Hi! I’m Wendi Siebold, President of Strategic Prevention Solutions, a consulting firm that works to address and prevent social and health problems through research, evaluation and training. We spend a lot of time in communities working with non-profit organizations to improve staff and organizational evaluation capacity. Currently, we are the “empowerment evaluator” for domestic violence and/or sexual assault organizations in Alaska, Idaho and Florida.
Empowerment evaluators act as coaches, or critical friends, for the people who actually implement evaluation activities. There are a number of tensions in the balancing act of coaching someone’s capacity building. What I’m highlighting today is the tension between organizational capacity for evaluation and realistic expectations of “empowerment.”
Empowerment evaluators have the intention of improving a person or organization’s capacity to a notch above where they start. However, it’s essential for the evaluator and client to be on the same page about the ability of an organization to devote resources to evaluation and to define their desired level of capacity. For example, how much time does staff have to enter survey data? Who can review the data and find the story to report? Does a scale score need to be calculated?Usually people want to evaluate: it’s simply they don’t have the resources. This is why it’s vital to start capacity building only after knowing where you will end. Let’s practice what we preach and determine capacity building goals. Even if you build skills, will this get your client to a finished product? Isn’t the merit of program evaluation to improve the program and reach outcomes? If you never get to the stage of finding the “story” in the data or having findings to use, was the evaluation meaningful?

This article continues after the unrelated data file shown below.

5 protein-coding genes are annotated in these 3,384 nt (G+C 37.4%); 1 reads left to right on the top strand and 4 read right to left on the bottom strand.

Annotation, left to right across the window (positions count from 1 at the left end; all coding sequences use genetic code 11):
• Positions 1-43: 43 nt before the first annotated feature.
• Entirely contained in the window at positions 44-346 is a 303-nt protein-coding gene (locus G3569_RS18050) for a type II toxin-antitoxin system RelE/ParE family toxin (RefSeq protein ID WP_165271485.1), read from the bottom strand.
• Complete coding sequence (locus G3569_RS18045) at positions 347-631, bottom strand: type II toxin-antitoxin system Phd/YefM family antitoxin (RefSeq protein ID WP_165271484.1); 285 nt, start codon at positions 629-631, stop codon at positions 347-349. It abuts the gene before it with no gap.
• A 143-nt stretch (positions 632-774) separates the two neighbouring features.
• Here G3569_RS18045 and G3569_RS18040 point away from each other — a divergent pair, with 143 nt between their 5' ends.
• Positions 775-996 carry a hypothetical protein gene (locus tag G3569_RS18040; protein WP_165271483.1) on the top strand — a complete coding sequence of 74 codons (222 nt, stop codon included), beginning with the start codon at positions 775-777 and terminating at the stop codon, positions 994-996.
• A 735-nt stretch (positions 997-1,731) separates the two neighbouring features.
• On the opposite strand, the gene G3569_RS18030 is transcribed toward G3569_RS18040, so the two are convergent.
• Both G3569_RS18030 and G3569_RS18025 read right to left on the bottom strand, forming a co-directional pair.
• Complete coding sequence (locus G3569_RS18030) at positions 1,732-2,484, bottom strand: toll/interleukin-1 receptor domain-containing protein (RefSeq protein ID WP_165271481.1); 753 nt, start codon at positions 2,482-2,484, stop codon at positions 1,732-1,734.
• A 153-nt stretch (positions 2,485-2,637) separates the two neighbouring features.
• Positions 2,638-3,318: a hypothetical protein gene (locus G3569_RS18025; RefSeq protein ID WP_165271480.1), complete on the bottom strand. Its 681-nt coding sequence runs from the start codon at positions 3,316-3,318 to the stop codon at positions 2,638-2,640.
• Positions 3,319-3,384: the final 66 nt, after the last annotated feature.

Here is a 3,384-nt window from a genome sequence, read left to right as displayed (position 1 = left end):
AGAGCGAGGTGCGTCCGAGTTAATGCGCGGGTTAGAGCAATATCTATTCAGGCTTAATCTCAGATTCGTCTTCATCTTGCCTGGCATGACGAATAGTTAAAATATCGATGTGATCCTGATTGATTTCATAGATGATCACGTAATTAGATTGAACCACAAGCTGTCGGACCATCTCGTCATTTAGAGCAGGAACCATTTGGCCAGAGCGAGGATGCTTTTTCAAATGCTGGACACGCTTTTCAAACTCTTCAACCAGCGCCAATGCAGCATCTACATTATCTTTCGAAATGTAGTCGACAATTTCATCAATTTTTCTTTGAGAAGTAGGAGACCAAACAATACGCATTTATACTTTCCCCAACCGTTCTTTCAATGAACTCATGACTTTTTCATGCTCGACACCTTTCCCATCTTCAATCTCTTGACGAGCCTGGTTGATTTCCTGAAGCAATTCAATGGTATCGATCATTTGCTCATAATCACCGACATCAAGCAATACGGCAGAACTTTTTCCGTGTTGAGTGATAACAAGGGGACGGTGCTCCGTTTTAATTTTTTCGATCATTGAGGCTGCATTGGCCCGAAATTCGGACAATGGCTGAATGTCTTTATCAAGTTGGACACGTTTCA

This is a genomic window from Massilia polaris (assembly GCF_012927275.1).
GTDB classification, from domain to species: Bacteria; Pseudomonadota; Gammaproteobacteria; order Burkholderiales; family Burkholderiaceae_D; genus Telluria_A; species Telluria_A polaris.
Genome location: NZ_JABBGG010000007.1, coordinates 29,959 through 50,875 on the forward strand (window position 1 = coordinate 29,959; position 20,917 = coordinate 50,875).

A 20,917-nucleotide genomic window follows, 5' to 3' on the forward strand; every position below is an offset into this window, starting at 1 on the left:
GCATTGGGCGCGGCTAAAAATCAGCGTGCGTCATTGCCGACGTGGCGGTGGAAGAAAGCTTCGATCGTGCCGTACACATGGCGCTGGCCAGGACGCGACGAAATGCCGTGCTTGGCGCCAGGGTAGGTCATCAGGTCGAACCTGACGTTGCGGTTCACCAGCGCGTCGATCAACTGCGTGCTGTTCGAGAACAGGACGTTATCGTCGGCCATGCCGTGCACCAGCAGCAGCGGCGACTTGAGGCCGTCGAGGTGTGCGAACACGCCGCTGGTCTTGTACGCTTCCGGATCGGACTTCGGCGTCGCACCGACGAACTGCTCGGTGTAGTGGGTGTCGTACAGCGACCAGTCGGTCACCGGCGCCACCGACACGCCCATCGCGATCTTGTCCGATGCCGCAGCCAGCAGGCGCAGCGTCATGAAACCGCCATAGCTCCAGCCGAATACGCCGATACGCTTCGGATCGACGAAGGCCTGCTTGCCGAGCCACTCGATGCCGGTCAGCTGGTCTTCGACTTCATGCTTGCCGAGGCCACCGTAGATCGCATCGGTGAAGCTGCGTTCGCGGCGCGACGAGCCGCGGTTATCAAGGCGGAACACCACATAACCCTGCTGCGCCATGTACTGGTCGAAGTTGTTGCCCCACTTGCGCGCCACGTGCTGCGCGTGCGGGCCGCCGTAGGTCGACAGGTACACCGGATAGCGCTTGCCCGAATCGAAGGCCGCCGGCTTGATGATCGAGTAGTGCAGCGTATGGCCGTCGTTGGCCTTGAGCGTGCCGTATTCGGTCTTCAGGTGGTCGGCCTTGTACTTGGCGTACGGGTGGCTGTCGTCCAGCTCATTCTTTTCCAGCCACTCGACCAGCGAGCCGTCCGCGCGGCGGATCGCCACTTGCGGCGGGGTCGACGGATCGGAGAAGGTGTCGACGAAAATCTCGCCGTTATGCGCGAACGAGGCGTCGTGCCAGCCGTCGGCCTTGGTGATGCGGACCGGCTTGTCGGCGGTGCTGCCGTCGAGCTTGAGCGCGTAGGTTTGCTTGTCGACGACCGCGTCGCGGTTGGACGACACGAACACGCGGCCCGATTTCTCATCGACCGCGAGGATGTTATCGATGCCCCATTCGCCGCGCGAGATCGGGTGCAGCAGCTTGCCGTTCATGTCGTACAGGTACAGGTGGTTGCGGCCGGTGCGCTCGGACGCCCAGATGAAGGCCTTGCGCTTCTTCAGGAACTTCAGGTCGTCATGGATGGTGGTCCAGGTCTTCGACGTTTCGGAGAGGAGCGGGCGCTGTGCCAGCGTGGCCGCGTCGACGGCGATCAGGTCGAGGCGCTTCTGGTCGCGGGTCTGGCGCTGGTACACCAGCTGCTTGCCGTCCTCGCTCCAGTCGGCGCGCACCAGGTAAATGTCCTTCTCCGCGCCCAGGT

Hot Tip: Figure out organizational and staff capacity for evaluation immediately, before jumping into building capacity. A fatal flaw of empowerment evaluation is that the true time and resources needed to move from writing outcomes to summarizing findings is greater than most nonprofit staff and even evaluators realize. This requires diligence on the part of the evaluator – you’re the person who understands the reality of how many resources each step of an evaluation process will take. It is only after you have this discussion about feasibility that you can effectively coach your clients to completing evaluation work, and not leave them stranded in a pile of unanalyzed data. That just gives evaluation the bad name people have come to expect, and we’re better than that!
- Article by Preskill and Boyle: A conceptual model of evaluation capacity building: A Multidisciplinary perspective
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